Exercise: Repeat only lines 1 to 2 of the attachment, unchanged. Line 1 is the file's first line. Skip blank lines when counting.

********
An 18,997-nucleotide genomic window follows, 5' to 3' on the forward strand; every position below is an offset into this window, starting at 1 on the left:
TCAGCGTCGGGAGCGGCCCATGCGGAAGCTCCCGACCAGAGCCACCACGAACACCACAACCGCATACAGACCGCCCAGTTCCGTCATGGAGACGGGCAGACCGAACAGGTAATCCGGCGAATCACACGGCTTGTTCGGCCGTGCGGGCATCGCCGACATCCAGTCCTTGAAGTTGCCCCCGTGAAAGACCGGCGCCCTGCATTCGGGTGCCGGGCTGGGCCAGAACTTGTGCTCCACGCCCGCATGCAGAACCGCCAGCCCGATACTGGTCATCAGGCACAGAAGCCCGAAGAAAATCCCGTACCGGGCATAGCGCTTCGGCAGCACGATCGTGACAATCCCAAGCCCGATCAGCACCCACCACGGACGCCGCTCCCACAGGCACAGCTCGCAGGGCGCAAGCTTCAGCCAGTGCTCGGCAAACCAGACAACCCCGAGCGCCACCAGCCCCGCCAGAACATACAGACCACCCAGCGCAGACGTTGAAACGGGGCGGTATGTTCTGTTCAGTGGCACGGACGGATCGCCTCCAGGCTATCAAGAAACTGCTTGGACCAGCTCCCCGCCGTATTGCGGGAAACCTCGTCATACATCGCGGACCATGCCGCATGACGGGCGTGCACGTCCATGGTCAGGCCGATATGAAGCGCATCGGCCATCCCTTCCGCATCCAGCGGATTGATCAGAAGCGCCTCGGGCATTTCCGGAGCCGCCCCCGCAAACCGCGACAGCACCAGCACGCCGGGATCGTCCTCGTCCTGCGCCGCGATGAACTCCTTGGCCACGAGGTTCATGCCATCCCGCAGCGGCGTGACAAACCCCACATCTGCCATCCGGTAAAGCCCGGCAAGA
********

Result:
An 18,997-nucleotide genomic window follows, 5' to 3' on the forward strand; every position below is an offset into this window, starting at 1 on the left:
TCAGCGTCGGGAGCGGCCCATGCGGAAGCTCCCGACCAGAGCCACCACGAACACCACAACCGCATACAGACCGCCCAGTTCCGTCATGGAGACGGGCAGACCGAACAGGTAATCCGGCGAATCACACGGCTTGTTCGGCCGTGCGGGCATCGCCGACATCCAGTCCTTGAAGTTGCCCCCGTGAAAGACCGGCGCCCTGCATTCGGGTGCCGGGCTGGGCCAGAACTTGTGCTCCACGCCCGCATGCAGAACCGCCAGCCCGATACTGGTCATCAGGCACAGAAGCCCGAAGAAAATCCCGTACCGGGCATAGCGCTTCGGCAGCACGATCGTGACAATCCCAAGCCCGATCAGCACCCACCACGGACGCCGCTCCCACAGGCACAGCTCGCAGGGCGCAAGCTTCAGCCAGTGCTCGGCAAACCAGACAACCCCGAGCGCCACCAGCCCCGCCAGAACATACAGACCACCCAGCGCAGACGTTGAAACGGGGCGGTATGTTCTGTTCAGTGGCACGGACGGATCGCCTCCAGGCTATCAAGAAACTGCTTGGACCAGCTCCCCGCCGTATTGCGGGAAACCTCGTCATACATCGCGGACCATGCCGCATGACGGGCGTGCACGTCCATGGTCAGGCCGATATGAAGCGCATCGGCCATCCCTTCCGCATCCAGCGGATTGATCAGAAGCGCCTCGGGCATTTCCGGAGCCGCCCCCGCAAACCGCGACAGCACCAGCACGCCGGGATCGTCCTCGTCCTGCGCCGCGATGAACTCCTTGGCCACGAGGTTCATGCCATCCCGCAGCGGCGTGACAAACCCCACATCTGCCATCCGGTAAAGCCCGGCAAGA